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Some politicians and pundits claim the Voice to Parliament would be a 'third chamber'. Five constitutional law experts weigh in

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CheckMate is a weekly newsletter from RMIT FactLab which recaps the latest in the world of fact checking and misinformation, drawing on the work of FactLab and its sister organisation, RMIT ABC Fact Check.

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CheckMate September 23, 2022

This week, we ask constitutional experts about suggestions that the proposed Indigenous Voice to Parliament would constitute a "third chamber of parliament".

We also debunk a claim made by former federal MP George Christensen that Labor wants to allow "foreigners to vote in our elections", and share the findings of an investigation into misinformation on TikTok.

Will the proposed Indigenous Voice to Parliament actually be a 'third chamber'?

Prime Minister Anthony Albanese announced the question to be put to the Australian people regarding the Voice at this year's Garma festival.(ABC News: Michael Franchi)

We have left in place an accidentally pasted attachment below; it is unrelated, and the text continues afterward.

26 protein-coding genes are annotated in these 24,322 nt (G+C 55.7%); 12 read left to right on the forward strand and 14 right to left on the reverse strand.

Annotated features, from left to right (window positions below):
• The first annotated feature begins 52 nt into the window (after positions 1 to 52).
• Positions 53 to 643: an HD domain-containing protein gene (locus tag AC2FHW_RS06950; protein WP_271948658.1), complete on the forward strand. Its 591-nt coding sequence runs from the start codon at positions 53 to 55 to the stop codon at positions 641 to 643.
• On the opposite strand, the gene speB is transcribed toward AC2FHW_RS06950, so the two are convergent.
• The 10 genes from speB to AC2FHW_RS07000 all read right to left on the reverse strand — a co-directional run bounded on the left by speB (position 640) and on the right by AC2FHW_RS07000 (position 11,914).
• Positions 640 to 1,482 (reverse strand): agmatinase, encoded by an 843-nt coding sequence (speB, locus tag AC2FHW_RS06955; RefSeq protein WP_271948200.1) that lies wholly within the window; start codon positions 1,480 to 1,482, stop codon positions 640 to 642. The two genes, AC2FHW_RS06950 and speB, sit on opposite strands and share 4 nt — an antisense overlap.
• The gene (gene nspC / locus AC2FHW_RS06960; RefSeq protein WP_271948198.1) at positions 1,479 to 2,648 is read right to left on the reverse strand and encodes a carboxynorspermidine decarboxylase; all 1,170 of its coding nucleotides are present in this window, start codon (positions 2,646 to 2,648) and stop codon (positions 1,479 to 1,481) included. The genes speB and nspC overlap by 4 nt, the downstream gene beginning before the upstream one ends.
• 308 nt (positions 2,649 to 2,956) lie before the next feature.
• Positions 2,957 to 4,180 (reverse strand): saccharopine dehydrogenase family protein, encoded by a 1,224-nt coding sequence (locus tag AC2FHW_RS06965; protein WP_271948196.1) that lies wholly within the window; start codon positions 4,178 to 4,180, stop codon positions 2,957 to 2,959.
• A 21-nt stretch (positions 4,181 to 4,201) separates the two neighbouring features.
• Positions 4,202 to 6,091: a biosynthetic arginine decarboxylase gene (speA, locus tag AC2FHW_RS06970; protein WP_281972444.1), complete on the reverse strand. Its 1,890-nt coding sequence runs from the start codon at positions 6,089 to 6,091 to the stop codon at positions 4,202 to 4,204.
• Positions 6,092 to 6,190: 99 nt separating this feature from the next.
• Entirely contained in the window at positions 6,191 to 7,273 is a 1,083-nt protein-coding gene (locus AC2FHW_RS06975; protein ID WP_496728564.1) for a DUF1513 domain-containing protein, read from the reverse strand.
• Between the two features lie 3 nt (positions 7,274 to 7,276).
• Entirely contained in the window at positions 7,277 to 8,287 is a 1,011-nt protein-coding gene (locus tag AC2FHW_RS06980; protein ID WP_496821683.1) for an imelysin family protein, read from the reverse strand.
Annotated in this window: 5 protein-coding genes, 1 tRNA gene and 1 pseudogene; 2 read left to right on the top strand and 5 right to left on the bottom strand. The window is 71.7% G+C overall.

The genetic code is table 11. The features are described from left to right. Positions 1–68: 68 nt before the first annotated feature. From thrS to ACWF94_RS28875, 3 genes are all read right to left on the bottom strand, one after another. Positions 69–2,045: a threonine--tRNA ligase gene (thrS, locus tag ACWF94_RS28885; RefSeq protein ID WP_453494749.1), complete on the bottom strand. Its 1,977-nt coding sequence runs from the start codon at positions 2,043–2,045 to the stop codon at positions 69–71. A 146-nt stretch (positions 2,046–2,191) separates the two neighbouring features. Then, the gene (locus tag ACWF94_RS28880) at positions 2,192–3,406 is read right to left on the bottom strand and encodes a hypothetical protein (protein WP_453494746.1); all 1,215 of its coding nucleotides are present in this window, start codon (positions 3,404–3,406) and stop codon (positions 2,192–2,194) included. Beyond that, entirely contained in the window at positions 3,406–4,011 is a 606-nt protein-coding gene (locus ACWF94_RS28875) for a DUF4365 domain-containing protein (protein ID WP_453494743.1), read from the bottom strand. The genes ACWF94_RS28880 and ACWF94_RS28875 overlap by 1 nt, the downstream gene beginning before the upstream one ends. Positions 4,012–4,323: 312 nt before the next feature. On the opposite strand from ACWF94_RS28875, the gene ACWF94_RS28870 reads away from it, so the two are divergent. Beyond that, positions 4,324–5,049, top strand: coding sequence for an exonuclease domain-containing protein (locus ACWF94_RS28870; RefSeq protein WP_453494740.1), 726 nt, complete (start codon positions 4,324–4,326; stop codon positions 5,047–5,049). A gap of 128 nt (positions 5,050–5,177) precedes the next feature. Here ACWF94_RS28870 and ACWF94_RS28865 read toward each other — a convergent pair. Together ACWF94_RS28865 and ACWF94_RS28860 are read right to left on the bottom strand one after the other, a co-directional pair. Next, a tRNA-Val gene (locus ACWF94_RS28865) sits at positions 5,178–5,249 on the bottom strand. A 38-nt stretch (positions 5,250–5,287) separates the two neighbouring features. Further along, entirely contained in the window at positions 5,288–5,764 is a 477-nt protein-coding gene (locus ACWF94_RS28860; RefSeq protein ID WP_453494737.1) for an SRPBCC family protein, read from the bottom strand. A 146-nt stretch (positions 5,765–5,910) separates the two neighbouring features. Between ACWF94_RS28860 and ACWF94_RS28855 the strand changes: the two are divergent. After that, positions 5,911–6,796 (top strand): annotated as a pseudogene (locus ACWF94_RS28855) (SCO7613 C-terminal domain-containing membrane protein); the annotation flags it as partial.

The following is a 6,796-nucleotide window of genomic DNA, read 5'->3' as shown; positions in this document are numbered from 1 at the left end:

As part of its election commitment to implement in full the Uluru Statement from the Heart, Labor has vowed to hold a referendum on establishing an Indigenous Voice to Parliament, with the Prime Minister recently unveiling proposed wording for both the referendum question and changes to the constitution.

In a speech delivered at the Garma Festival in Arnhem Land, Anthony Albanese suggested asking Australians a clear and simple question: "Do you support an alteration to the Constitution that establishes an Aboriginal and Torres Strait Islander Voice?"

He also recommended three additions to the constitution:

  • There shall be a body, to be called the Aboriginal and Torres Strait Islander Voice

  • The Aboriginal and Torres Strait Islander Voice may make representations to Parliament and the Executive Government on matters relating to Aboriginal and Torres Strait Islander Peoples

  • The Parliament shall, subject to this Constitution, have power to make laws with respect to the composition, functions, powers and procedures of the Aboriginal and Torres Strait Islander Voice

But opponents of the Voice — including some politicians, media commentators and social media users — have suggested the change would create a "third chamber of parliament".

Former Sky News host Alan Jones, for example, has taken to Facebook on multiple occasions since Mr Albanese's Garma speech to suggest the Voice would constitute a third chamber.